5. According to the petitioner's counsel the concept of an 'honourable acquittal' is unknown to law. Besides, the provisions of Rule 132(6) of the Travancore Service Regulations, properly understood, refer only to a reinstatement after a departmental enquiry and not one following the discharge or acquittal in a criminal case. Support for both these propositions is sought from the decision in Union of India v. Jayaram Damodhar Timiri 1960-II L.L.J. 212, where, construing the language of Rule 193(6) of the Civil Service Regulations, almost similarly worded, the learned Judges of the Madras High Court observed that they were unable to understand the legal significance of expressions like ' honourably acquitted ' and that certainly the Code of Criminal Procedure did not support the conception. They further observed that Article 193(b) was intended to apply only to cases of departmental enquiries into misconduct. It is to be observed that the Madras case was by way of appeal from a regular suit, filed for the recovery of moneys due from the Union of India. The scope for examining the ambit and content of Article 193(b) was definitely much wider than what is available in these proceedings.
6. In Sipahi Lal v. Section Officer, G.R.P.E. Section, Moradabad 1960-I L.L.J. 285, the scope of Rule 54(2) of the Fundamental rules came up for consideration In writ proceedings. The said rule gave the competent authority a power to decide whether a Government servant reinstated after having been previously dismissed, removed or suspended had been fully exonerated, or in case of suspension, whether it was wholly unjustified. If the findings on this question were in favour of the Government servant, he was entitled to the full pay which he would have received had he not been dismissed, removed or suspended. In all other cases, the competent authority had full discretion what amount of pay and allowance the official was to receive after reinstatement. Construing the rule, it was observed that the competent authority, after perusal of the judgment of the High Court acquitting the writ petitioner, had held that he had not been fully exonerated and that no reason had been made out to hold that the order of the competent authority was wrong. It was further observed that the conclusion of the authority that the order of acquittal does not have the effect of fully exonerating the writ petitioner, as it merely gave him the benefit of the doubt, was justified. A similar view would appear to have been taken (as seen from the Digest) in 1963 M.P.L.J. Notes, p. 116. The report is stated to be not available. The learned Advocate-General relied on these cases.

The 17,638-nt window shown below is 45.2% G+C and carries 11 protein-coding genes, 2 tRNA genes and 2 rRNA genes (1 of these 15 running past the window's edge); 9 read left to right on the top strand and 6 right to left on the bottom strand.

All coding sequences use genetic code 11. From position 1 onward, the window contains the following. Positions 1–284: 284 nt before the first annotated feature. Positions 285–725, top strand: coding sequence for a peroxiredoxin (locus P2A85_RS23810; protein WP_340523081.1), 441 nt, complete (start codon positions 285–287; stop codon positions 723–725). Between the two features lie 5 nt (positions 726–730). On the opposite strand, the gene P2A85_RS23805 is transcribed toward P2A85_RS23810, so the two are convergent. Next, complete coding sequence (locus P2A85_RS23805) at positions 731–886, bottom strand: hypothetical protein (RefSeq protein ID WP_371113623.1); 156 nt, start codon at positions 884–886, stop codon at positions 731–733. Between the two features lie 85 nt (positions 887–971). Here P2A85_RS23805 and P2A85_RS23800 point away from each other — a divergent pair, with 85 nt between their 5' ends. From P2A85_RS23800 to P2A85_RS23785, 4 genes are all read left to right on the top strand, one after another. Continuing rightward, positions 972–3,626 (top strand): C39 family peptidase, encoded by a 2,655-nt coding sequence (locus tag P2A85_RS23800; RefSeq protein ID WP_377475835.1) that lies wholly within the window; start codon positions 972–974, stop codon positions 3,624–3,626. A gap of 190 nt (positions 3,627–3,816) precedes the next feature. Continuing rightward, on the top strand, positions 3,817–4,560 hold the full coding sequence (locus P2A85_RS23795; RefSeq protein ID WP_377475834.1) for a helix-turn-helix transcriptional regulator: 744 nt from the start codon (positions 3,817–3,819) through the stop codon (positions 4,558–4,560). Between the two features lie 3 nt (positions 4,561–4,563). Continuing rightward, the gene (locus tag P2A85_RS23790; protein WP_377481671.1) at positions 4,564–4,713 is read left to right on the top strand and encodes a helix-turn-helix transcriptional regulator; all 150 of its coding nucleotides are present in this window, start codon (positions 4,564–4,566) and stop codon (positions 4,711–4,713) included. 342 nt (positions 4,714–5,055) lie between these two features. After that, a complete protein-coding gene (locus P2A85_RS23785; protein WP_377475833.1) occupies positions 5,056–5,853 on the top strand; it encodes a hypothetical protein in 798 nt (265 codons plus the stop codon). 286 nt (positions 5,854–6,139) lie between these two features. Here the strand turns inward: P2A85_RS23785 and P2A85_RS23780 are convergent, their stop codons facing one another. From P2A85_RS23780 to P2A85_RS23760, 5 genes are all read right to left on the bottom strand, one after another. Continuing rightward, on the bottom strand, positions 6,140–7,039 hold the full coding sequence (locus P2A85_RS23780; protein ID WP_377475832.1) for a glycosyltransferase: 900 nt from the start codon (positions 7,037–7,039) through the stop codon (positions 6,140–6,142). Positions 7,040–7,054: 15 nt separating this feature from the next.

7. The question before me is not so much whether the conclusion of the Government in the impugned orders is right, as whether it can be said to disclose an error of law apparent on the face of the record. Rule 132(b) of the Travancore Service Regulations undoubtedly does refer to an ' honourable acquittal' on a criminal charge. It may be that such a conception is unknown to the legal parlance of the Criminal Procedure Code. It seems to me that the view taken by the Government in the face of this provision cannot be said to be patently wrong or illegal merely because they did not ransack the provisions of the Criminal Procedure Code and find out if the concept of ' honourable acquittal ' was unknown to the language of the Code.
8. Besides, the Travancore Service Regulations do not have any statutory force and violation or contravention of the same can hardly found a claim under Article 226. The petitioner's remedy, if any, is certainly not in proceedings under Article 226.
9. I dismiss these writ petitions but make no order as to costs.